Image grab from the Beirut Marathon
© Beirut Marathon Association
Image grab from the Beirut Marathon
Cornelia and Houssam Zeineddine
Last updated: April 17, 2013

Escaping Lebanese sectarianism through running

Running brings us together, such activities are beneficial for the delicate situation of our country.”

It is no secret that Lebanon bears the scars of on-going conflicts and that the divisions run high. High cost of living, dependency on remittances – the work force in diaspora can provide better for households in Lebanon than those in the country – and continuous sectarian strife are all part of the country’s reality.

There is also a massive brain drain while residents attempt to invest and secure status through artificial image enhancement. Lebanon has one of the highest per cent per capita of women who undergo plastic surgery at some point in their lives. The explosion of plastic surgery in the last decades reached the point where banks began offering loans for beauty enhancement.

In such a climate, one would not really assume that the Lebanese take time to invest in the natural uplifting of the body by practicing sports – especially given that the Arab lifestyle is known as sedentary and, according to recent health studies, for over-indulging with fast-food.

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But in 2002, Mrs. May al Khalil, a member of an influential business family, decided to take the lead and founded the Beirut Marathon Association (BMA) to promote sports. A runner herself, she dreamed of bringing running culture to Lebanon.

The BMA started to promote running and the benefits that it gives to the body and mind. In addition, it widely spreads a message of peace and conciliation. The organisation’s events are not tainted by the well-established sectarian rhetoric of the Lebanese society, and the aspiration is to bring people of the different communities together.

However, there are pervasive problems for runners in Lebanon, despite the efforts sparked by a number of organizations. The poor sports infrastructure and refractory nature of some people lead to harassment of runners – and obviously women are not spared.

Runners are forced to run in unprotected places, such as main roads without clear delimitation from cars and motorbikes. Running in the streets, main roads, hilly alleys can affect the training capacity and bring a lot of injuries.

Furthermore, sports education in the country is very poor, and those of us who run do it according to our innate senses with little exposure to professional training. Information about what to eat and how to avoid injuries only reach those who actively want to be informed.

Another problem is that many of Lebanon’s sports associations suffer from the sectarian tide that overwhelms the country. BMA is not political at all, and keeps a diversity message, however, political connections are used in almost all federations to obtain aid or subsidies for competitions. It’s all “Lebanized”, if you can call it that.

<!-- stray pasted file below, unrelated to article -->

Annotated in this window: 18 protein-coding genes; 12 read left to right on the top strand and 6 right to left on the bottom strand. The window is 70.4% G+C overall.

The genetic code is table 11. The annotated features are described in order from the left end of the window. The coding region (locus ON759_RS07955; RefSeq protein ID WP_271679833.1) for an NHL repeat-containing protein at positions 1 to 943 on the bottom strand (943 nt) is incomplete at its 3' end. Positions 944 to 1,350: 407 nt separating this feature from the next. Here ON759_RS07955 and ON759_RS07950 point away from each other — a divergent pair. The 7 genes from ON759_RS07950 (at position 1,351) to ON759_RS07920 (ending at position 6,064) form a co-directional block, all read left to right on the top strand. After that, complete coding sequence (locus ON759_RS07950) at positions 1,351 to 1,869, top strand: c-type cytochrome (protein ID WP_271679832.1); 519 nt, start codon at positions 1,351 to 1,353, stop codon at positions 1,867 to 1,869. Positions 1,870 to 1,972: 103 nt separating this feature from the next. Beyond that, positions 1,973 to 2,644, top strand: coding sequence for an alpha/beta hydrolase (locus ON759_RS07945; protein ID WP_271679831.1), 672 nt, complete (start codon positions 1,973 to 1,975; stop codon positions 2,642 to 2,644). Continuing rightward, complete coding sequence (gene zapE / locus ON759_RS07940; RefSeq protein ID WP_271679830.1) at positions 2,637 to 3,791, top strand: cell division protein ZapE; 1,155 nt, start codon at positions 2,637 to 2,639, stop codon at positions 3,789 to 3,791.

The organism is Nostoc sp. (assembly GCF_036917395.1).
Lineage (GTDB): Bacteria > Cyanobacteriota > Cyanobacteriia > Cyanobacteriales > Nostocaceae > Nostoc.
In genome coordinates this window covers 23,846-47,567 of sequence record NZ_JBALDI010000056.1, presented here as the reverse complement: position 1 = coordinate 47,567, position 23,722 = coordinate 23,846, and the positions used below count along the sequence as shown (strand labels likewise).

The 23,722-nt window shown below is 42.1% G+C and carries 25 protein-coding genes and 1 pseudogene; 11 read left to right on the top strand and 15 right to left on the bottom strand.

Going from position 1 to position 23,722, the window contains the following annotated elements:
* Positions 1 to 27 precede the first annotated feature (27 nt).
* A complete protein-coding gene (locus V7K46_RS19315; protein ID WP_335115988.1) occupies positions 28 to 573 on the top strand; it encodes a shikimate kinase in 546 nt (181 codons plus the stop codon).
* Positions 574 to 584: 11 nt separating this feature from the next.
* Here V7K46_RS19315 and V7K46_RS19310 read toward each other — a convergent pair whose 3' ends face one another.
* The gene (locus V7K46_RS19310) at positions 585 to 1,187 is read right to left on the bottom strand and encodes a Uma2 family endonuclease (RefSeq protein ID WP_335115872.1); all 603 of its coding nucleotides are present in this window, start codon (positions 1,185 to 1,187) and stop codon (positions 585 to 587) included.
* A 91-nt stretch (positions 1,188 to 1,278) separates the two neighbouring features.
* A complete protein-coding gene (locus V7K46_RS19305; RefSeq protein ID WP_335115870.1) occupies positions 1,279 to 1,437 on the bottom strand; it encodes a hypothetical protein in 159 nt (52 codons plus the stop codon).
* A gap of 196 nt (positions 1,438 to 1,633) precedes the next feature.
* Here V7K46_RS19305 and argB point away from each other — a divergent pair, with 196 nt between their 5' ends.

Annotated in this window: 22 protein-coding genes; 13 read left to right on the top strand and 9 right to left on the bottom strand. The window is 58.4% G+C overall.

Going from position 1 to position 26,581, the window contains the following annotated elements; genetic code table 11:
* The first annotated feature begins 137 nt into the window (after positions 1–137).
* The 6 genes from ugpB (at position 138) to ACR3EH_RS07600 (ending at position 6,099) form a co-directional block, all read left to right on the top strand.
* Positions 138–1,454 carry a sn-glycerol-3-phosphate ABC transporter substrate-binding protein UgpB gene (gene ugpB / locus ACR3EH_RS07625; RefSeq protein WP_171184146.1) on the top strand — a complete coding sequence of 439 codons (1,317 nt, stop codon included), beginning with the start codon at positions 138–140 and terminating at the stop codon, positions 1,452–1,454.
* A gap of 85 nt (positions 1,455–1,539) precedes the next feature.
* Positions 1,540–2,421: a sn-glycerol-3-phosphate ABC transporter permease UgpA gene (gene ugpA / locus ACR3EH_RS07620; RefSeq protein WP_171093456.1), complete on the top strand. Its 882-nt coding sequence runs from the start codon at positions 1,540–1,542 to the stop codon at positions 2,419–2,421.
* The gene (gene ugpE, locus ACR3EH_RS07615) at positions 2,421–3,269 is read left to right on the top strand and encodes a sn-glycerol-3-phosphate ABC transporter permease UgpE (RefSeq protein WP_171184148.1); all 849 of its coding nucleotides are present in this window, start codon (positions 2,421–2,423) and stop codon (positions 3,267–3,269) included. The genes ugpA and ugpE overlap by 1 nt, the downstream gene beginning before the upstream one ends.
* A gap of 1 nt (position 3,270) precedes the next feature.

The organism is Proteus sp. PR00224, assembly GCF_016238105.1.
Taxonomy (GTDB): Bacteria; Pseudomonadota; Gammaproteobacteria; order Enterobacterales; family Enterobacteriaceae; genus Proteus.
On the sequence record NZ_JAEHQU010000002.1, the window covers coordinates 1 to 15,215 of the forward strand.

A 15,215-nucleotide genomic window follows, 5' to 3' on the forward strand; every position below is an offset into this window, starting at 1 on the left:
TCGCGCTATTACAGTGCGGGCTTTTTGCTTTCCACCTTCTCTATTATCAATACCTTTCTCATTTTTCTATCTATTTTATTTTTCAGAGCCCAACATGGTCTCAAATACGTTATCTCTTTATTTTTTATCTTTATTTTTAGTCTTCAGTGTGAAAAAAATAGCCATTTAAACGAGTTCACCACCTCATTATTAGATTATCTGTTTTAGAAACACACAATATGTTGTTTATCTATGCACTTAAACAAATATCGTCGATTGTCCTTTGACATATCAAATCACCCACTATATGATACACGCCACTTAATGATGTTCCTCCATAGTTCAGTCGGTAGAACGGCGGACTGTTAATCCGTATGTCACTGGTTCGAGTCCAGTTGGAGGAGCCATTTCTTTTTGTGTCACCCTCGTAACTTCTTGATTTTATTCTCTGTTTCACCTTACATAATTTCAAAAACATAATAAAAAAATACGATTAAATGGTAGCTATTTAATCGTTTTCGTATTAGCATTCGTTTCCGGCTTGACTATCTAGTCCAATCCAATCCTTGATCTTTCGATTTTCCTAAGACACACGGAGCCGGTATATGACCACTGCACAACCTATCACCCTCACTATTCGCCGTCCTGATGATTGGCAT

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There is more than one club where members can practice running in groups and take part in competitions. It is our belief that fellow runners in general do not care about religious orientation or politics. When asked, a number of members in The Elite Running Club said “running brings us together and such activities are beneficial for the delicate situation of our country.”

The Lebanese media does not help to raise awareness of sports. Media is for those clubs that have a good PR team and are well-connected through business channels. The Elite Running Club is the largest running club and nobody in the press cares about it.

One of our members, Ali Kedami, ran several races in the Racing the Planet series. Someone tried to write an article about his story, which was later dismissed by the newspaper’s hierarchy. It seems that if it is not about road blocks, sheikhs, wars, we do not like it.

Indeed, one might get a mixed feeling of the future of running in Lebanon. Attendance and participation in the Beirut Marathon continue to grow every year, and the event attracts the attention of national and international media. BMA gets media coverage and is actively involved. The Elite Running Club attracts more and more members for their regular trainings. They get positive responses for their calls, overall.

But with the intermittent meddling of the political in any aspect of the Lebanese society they do not have an easy call. At least people involved in bringing the projects to reality for a healthier, united generation can keep the Special Olympics’ motto in mind: “Let me win. But if I cannot win, let me be brave in the attempt."

Cornelia Zeineddine has written mainly academic papers on Lebanon, Gulf minorities and women's rights, which have been presented at the American University of Sharjah, Lebanese-American University and Cambridge University. This article was written together with her Lebanese husband, Houssam Zeineddine, a runner and member of the BMA Special Needs team as well as The Elite Running Club.

The views expressed in this article are the authors’ and do not necessarily reflect those of Your Middle East.

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